Journal Title George Fox Journal Online

Bruin Notes

Estudia en Bolivia

Map of Bolivia

While most George Fox undergraduates dodged cold January raindrops in Newberg, a small portion of the student body began their spring semester basking in Bolivia’s 80-degree weather.

The university launched its South American Studies Program in January, offering heavy doses of the Spanish language, South American culture, and sun. Ten George Fox students will spend four months studying at Bolivian Evangelical University in Santa Cruz. They are joined by students from other Council of Christian Colleges and Universities member institutions. With the exception of the Spanish language course, courses are conducted in English. Students live with local families and take courses in the history, geography, religion, politics, economics, and cultural diversity of South America. An emphasis is placed on Christian ministry and missions and cross-cultural relationship building. Field trips are planned to sites in Bolivia, Peru, and Argentina.


‘An exemplary American and Oregonian’

Upon receiving a diploma from President David Brandt, each of the 260 graduates at midyear commencement received a handshake from one of Oregon’s most prominent citizens.

Robert B. Pamplin, Jr.

Robert B. Pamplin Jr., businessman, philanthropist, farmer, minister, and author, was the first to congratulate each new graduate.

Pamplin, president and CEO of RB Pamplin Corp., had a connection with each: He is now a fellow alumnus and new member of the Class of 2005. Pamplin received an honorary doctorate earlier in the ceremonies, prior to delivering the commencement address. Nearly 3,000 attended the Dec. 17 ceremonies. Brandt handed bachelor’s degrees to 163, master’s degrees to 83, and doctorates to 12.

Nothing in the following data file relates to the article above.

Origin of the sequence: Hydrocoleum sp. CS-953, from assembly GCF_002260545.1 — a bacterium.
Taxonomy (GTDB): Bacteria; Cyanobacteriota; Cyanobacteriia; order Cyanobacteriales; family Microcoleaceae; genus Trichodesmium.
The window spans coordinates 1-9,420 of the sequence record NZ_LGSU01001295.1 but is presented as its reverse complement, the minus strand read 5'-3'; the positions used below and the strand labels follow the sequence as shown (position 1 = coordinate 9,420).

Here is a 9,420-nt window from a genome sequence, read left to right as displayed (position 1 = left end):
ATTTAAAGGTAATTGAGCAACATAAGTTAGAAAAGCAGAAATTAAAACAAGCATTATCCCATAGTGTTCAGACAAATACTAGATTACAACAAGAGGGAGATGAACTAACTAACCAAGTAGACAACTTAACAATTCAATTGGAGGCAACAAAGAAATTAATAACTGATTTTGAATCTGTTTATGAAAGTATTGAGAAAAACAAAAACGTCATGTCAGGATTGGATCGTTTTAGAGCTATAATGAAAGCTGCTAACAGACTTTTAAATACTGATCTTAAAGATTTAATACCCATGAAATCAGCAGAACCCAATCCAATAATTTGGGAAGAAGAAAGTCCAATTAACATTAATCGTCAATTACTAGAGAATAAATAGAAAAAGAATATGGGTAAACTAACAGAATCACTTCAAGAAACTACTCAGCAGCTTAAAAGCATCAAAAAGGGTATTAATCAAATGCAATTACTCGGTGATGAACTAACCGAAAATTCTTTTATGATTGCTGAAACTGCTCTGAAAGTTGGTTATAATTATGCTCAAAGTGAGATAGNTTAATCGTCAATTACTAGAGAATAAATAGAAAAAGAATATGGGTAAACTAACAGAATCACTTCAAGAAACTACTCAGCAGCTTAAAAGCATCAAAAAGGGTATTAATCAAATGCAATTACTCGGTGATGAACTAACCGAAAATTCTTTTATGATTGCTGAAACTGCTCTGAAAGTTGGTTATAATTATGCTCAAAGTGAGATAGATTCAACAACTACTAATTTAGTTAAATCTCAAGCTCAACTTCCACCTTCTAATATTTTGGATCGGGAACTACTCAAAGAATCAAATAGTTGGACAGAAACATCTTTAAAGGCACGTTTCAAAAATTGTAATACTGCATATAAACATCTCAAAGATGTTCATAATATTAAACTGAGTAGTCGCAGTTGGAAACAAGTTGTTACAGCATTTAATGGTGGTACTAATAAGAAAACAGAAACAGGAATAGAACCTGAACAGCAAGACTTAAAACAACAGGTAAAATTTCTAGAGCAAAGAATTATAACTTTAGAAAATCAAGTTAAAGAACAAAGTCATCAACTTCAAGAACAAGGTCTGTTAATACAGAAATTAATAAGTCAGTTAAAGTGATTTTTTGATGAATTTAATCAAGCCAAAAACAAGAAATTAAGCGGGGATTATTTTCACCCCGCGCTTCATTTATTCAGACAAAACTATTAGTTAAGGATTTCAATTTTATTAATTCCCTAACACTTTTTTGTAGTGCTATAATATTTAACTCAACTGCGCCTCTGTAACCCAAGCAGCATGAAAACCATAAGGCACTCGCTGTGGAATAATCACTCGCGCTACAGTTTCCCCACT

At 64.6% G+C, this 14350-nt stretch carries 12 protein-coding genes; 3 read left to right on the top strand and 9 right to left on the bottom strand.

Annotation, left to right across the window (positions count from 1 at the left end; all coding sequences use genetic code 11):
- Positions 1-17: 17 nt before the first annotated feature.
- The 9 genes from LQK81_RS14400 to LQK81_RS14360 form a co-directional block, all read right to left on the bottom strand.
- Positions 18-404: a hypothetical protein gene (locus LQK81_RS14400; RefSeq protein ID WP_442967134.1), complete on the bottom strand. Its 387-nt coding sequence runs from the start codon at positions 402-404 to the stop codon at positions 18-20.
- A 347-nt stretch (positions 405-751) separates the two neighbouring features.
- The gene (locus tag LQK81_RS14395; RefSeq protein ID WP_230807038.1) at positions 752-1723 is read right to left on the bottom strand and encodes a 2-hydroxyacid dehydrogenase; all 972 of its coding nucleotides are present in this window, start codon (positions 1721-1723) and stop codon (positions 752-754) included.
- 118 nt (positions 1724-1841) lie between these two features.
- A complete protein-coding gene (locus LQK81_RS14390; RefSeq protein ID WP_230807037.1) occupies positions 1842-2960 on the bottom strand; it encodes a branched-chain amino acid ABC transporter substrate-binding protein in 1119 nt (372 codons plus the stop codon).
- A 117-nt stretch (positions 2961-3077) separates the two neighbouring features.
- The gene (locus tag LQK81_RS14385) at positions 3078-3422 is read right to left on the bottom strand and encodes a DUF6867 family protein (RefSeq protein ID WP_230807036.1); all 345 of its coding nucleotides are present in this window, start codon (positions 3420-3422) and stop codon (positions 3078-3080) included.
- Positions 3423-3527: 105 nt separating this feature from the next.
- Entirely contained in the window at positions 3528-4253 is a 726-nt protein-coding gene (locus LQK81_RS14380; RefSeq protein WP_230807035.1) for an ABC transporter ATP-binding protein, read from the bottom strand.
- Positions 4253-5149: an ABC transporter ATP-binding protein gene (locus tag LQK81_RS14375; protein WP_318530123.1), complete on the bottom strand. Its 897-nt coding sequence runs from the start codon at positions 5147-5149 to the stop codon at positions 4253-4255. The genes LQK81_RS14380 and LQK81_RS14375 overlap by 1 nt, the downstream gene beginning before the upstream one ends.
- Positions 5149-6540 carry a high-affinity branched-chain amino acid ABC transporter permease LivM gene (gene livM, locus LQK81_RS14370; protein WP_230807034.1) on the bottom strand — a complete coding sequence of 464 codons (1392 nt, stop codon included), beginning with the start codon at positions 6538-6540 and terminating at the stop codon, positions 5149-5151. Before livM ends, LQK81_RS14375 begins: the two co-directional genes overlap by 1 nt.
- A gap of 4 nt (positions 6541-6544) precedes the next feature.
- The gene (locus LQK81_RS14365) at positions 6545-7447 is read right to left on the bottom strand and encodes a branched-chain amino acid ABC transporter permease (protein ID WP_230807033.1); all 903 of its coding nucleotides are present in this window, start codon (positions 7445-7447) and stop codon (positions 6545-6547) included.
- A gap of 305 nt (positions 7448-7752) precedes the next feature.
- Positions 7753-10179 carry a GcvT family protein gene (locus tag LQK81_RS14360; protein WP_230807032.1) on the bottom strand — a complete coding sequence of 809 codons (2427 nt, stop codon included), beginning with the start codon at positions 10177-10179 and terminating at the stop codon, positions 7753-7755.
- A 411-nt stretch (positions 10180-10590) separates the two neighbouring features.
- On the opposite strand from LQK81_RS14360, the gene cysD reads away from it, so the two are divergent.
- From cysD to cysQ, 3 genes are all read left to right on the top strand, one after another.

Pamplin, whose familyowned company has annual sales approaching $700 million, is noted nationally for his philanthropy, including one churchoutreach program based in Newberg. He has three earned bachelor of science degrees, an MBA, two master’s degrees, and two doctorates, in fields ranging from business, economics, and accounting, to education and theology.

Pamplin was cited by Brandt for his Christ-centered leadership. “His life is guided by his Christian principles and beliefs,” the citation reads. “He recognizes the power and importance of high-quality education and he responds in a significant way to Christ’s mandate to feed the hungry.

“Dr. Pamplin is an exemplary American and Oregonian. We honor him today for his leadership and philanthropy in our nation and our state.”

In his 15-minute address, “The Importance of Education,” Pamplin challenged graduates and the audience to be lifelong learners. “Learning — really learning — is hard work,” he said.


Residence halls named for Coffin, Le Shanas

Coffin and Le Shana Residence halls

A former presidential couple and a longtime trustee will be honored this summer with the naming of the two newest residence halls at George Fox.

“The Dave and Becky Le Shana Residence Hall (under construction, right) will open this fall on the northeast side of campus. The new $7.4 million, 120-bed building is going up near University Residence Hall (above, left), which will be renamed the T. Eugene Coffin Residence Hall. The 124-bed University Hall was built in 1996, the year George Fox College changed its name to George Fox University.

Le Shana was George Fox president from 1969 to 1982, president of Seattle Pacific University from 1982 to 1992, and president of Western Evangelical Seminary from 1992 until the 1996 merger of WES and George Fox. He is now George Fox president emeritus.

Coffin was a member of the George Fox Board of Trustees from 1957 to 1987 and board chair from 1974 to 1979. He graduated from George Fox in 1935 and was 1970 Alumnus of the Year. A longtime Friends pastor and denominational administrator, he died in 1999.


Healthy start for nursing

Nursing students

The nursing education facilities in Hoover Academic Building won’t be ready until August, but the George Fox nursing program already is at maximum capacity. Forty students began taking nursing classes this spring. For hands-on experience, students will use the facilities at a local health and rehabilitation center. The first class of nursing students is scheduled to graduate in spring 2008.


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